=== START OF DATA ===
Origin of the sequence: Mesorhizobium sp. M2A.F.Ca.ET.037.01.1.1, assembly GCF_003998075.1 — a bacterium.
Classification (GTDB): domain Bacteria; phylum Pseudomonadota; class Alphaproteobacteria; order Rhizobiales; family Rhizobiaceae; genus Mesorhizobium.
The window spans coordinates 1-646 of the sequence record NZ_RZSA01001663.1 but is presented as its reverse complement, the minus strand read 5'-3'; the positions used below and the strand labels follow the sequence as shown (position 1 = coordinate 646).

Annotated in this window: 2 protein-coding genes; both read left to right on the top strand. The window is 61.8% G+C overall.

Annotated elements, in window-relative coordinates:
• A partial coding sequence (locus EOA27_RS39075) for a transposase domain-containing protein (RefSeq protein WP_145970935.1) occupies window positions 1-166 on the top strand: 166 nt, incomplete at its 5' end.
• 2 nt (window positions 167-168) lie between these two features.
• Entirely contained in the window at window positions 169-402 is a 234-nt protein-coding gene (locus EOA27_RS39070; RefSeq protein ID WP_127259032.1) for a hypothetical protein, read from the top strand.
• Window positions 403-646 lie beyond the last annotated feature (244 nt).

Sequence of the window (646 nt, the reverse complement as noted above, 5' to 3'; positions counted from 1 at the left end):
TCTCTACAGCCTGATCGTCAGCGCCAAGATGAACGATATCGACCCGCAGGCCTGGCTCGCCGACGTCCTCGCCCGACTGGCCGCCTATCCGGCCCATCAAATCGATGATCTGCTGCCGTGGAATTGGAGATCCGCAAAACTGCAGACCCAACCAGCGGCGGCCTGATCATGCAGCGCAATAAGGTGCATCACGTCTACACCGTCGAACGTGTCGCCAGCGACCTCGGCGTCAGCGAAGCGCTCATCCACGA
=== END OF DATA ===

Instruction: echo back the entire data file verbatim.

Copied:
Origin of the sequence: Mesorhizobium sp. M2A.F.Ca.ET.037.01.1.1, assembly GCF_003998075.1 — a bacterium.
Classification (GTDB): domain Bacteria; phylum Pseudomonadota; class Alphaproteobacteria; order Rhizobiales; family Rhizobiaceae; genus Mesorhizobium.
The window spans coordinates 1-646 of the sequence record NZ_RZSA01001663.1 but is presented as its reverse complement, the minus strand read 5'-3'; the positions used below and the strand labels follow the sequence as shown (position 1 = coordinate 646).

Annotated in this window: 2 protein-coding genes; both read left to right on the top strand. The window is 61.8% G+C overall.

Annotated elements, in window-relative coordinates:
• A partial coding sequence (locus EOA27_RS39075) for a transposase domain-containing protein (RefSeq protein WP_145970935.1) occupies window positions 1-166 on the top strand: 166 nt, incomplete at its 5' end.
• 2 nt (window positions 167-168) lie between these two features.
• Entirely contained in the window at window positions 169-402 is a 234-nt protein-coding gene (locus EOA27_RS39070; RefSeq protein ID WP_127259032.1) for a hypothetical protein, read from the top strand.
• Window positions 403-646 lie beyond the last annotated feature (244 nt).

Sequence of the window (646 nt, the reverse complement as noted above, 5' to 3'; positions counted from 1 at the left end):
TCTCTACAGCCTGATCGTCAGCGCCAAGATGAACGATATCGACCCGCAGGCCTGGCTCGCCGACGTCCTCGCCCGACTGGCCGCCTATCCGGCCCATCAAATCGATGATCTGCTGCCGTGGAATTGGAGATCCGCAAAACTGCAGACCCAACCAGCGGCGGCCTGATCATGCAGCGCAATAAGGTGCATCACGTCTACACCGTCGAACGTGTCGCCAGCGACCTCGGCGTCAGCGAAGCGCTCATCCACGA